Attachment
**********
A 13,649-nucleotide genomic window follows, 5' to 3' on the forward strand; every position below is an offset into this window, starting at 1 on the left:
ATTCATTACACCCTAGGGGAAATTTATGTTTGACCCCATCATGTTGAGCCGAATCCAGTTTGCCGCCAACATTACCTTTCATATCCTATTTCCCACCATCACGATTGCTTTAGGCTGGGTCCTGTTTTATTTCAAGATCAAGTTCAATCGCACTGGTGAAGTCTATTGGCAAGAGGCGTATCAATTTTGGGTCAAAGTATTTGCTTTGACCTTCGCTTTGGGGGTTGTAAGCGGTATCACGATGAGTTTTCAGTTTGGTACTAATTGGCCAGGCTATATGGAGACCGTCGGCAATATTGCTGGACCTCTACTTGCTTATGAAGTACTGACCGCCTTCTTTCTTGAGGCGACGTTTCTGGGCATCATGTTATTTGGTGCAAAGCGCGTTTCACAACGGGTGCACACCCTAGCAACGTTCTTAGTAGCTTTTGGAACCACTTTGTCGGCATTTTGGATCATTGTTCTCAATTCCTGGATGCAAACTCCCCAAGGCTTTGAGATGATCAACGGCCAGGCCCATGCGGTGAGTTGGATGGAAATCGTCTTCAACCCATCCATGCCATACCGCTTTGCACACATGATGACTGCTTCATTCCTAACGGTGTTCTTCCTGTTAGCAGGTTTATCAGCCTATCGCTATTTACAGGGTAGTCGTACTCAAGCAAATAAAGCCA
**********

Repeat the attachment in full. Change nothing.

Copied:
A 13,649-nucleotide genomic window follows, 5' to 3' on the forward strand; every position below is an offset into this window, starting at 1 on the left:
ATTCATTACACCCTAGGGGAAATTTATGTTTGACCCCATCATGTTGAGCCGAATCCAGTTTGCCGCCAACATTACCTTTCATATCCTATTTCCCACCATCACGATTGCTTTAGGCTGGGTCCTGTTTTATTTCAAGATCAAGTTCAATCGCACTGGTGAAGTCTATTGGCAAGAGGCGTATCAATTTTGGGTCAAAGTATTTGCTTTGACCTTCGCTTTGGGGGTTGTAAGCGGTATCACGATGAGTTTTCAGTTTGGTACTAATTGGCCAGGCTATATGGAGACCGTCGGCAATATTGCTGGACCTCTACTTGCTTATGAAGTACTGACCGCCTTCTTTCTTGAGGCGACGTTTCTGGGCATCATGTTATTTGGTGCAAAGCGCGTTTCACAACGGGTGCACACCCTAGCAACGTTCTTAGTAGCTTTTGGAACCACTTTGTCGGCATTTTGGATCATTGTTCTCAATTCCTGGATGCAAACTCCCCAAGGCTTTGAGATGATCAACGGCCAGGCCCATGCGGTGAGTTGGATGGAAATCGTCTTCAACCCATCCATGCCATACCGCTTTGCACACATGATGACTGCTTCATTCCTAACGGTGTTCTTCCTGTTAGCAGGTTTATCAGCCTATCGCTATTTACAGGGTAGTCGTACTCAAGCAAATAAAGCCA